Up until a few days ago, I had never heard of Sandy Hook Elementary School. Now, like just about everyone else in the world who has access to the news, I’ve become intimately familiar with the name. I don’t know what to say about the massacre; the horror and sorrow I’m feeling – the sadness I can’t seem to shake – isn’t unique. Anyone with a child – or a heart – is reeling.
I have not talked to my kids about what happened, with the exception of Kevin, and to him only briefly. On Friday, I lowered the flag in our front yard to half staff, and when the kids got home from school, they wanted to know why it was lowered. I told them that we do that to honor people who have died, and they wanted to know who had died. “Some people far away in a different state,” I told them. How can I tell my kids that someone went into an elementary school and gunned down teachers and little children? At almost 16, Kevin wasn’t satisfied with that explanation, so I told him briefly what happened in Connecticut, but I couldn’t even finish without having to swallow back tears.
I have refused to read any articles or watch any news segments about it – what’s the point? Nevertheless, it’s impossible to sign online without seeing headlines: “NEW CHILLING DETAILS EMERGE” and “VICTIMS’ FAMILIES REACT” and “PROFILE OF A KILLER” and “FUNERALS SET FOR THREE OF THE VICTIMS.” Words like “pimp” and “ratings” come to mind.
We got the bubble-headed-bleach-blonde who
Comes on at five
She can tell you ’bout the plane crash with a gleam
In her eye
It’s interesting when people die-
Give us dirty laundry
– Dirty Laundry, Don Henley
I don’t want to know the details. I don’t want to see the photos of the sweet, smiling faces of those little boys and girls whose lives were so ruthlessly cut short. And I’ll tell you: if I were any of their parents, I think having the details and photos splashed relentlessly across every news outlet would be the last thing I would want. Even reading the headlines makes me feel like a voyeur. Is the media just filling a demand? Are we the people just feeding the media machine with our morbid curiosity? If all the coverage promotes meaningful discussion about the underlying issues and encourages people to lobby for change with regard to gun control and how we approach mental illness, then perhaps it will have been a positive force.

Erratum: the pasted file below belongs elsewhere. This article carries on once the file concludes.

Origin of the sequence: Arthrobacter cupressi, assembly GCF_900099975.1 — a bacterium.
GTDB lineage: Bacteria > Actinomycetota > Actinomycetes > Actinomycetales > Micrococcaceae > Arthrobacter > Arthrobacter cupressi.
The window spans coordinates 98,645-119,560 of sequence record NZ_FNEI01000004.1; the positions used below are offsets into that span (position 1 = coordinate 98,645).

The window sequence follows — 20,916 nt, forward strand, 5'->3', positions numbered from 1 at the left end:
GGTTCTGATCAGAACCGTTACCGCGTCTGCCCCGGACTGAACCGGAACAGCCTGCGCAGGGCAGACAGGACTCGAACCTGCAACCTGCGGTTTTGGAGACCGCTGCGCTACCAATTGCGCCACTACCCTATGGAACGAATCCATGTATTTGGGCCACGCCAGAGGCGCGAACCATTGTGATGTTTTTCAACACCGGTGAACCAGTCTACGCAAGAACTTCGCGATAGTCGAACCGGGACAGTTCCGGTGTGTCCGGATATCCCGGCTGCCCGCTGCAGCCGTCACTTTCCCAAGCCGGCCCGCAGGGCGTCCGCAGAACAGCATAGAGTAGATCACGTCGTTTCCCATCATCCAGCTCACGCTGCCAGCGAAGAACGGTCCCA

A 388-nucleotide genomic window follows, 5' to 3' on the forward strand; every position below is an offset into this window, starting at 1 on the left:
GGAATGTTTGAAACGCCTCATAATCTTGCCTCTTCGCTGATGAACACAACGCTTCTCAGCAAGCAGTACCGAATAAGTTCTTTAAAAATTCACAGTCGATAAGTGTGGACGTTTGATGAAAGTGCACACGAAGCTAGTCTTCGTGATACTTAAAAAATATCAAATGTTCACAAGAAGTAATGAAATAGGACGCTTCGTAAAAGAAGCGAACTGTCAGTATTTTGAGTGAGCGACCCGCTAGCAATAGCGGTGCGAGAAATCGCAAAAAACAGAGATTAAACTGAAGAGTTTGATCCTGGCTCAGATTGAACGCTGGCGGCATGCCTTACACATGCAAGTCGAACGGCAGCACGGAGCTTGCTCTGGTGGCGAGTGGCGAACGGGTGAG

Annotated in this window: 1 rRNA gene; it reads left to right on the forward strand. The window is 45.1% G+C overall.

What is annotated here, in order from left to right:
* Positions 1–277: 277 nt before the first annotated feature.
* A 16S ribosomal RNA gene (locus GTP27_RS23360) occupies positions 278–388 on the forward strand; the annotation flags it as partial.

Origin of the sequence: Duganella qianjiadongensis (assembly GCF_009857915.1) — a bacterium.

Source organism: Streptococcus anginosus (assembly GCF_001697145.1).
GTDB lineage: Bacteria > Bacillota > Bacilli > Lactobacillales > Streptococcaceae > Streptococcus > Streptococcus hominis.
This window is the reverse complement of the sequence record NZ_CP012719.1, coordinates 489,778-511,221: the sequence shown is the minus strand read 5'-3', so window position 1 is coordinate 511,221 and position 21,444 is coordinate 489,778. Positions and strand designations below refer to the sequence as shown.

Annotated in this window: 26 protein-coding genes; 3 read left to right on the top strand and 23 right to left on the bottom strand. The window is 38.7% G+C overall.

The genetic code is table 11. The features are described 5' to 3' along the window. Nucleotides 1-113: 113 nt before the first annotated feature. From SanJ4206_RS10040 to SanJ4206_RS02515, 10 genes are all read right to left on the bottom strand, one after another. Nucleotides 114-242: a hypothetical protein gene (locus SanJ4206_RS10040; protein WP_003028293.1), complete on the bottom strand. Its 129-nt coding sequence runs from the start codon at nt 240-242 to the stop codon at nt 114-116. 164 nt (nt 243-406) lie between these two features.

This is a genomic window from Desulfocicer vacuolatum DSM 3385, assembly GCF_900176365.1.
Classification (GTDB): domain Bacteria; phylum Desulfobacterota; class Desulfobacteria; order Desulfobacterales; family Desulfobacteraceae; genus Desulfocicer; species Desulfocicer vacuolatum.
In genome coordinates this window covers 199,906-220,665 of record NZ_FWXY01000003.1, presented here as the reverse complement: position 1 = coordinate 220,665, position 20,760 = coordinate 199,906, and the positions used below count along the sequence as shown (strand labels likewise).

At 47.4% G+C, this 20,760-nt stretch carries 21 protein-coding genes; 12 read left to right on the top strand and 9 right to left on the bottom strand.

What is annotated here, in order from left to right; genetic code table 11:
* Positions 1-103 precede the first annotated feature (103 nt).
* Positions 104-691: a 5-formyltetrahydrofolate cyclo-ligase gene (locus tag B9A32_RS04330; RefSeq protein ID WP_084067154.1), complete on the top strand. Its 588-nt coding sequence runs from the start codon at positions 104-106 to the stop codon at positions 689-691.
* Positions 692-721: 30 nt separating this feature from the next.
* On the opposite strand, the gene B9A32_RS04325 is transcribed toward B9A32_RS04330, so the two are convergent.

We let those teachers and kids down. We as a nation value our personal freedoms more than we value other people’s very lives. We are a nation in shock and mourning now after Friday’s horror, but it wasn’t the first school shooting here in the US – although it perhaps claimed the youngest victims. Mall shootings and school shootings seem to be gaining popularity – and this kind of thing doesn’t happen in other civilized countries. How many mall shootings, how many school shootings, how many people have to be senselessly murdered before we take a good hard look at the way we do things here and make meaningful changes?
“Are we really prepared to say that we’re powerless in the face of such carnage, that the politics are too hard?”
– President Obama
The religious rhetoric is everywhere. I understand that people take comfort where they can, and it’s in the face of tragedy like this that, I suppose, the appeal and attraction of God and religion are at their most powerful, but if we lull ourselves with dreamy images of children running to Jesus and playing in paradise forevermore, we are doing nothing but living with our heads in the clouds, and effectively trivializing what happened. In effect, these fairy tales justify what happened, and they don’t encourage meaningful dialogue about important issues.
It’s starting to feel dangerous just to be alive. I don’t want to live in fear, but it’s hard to not walk around without at least a vague sense of apprehension. I deeply hope that this latest tragedy brings about meaningful change; if it doesn’t, then all those little lives cut short will really have been for nothing at all.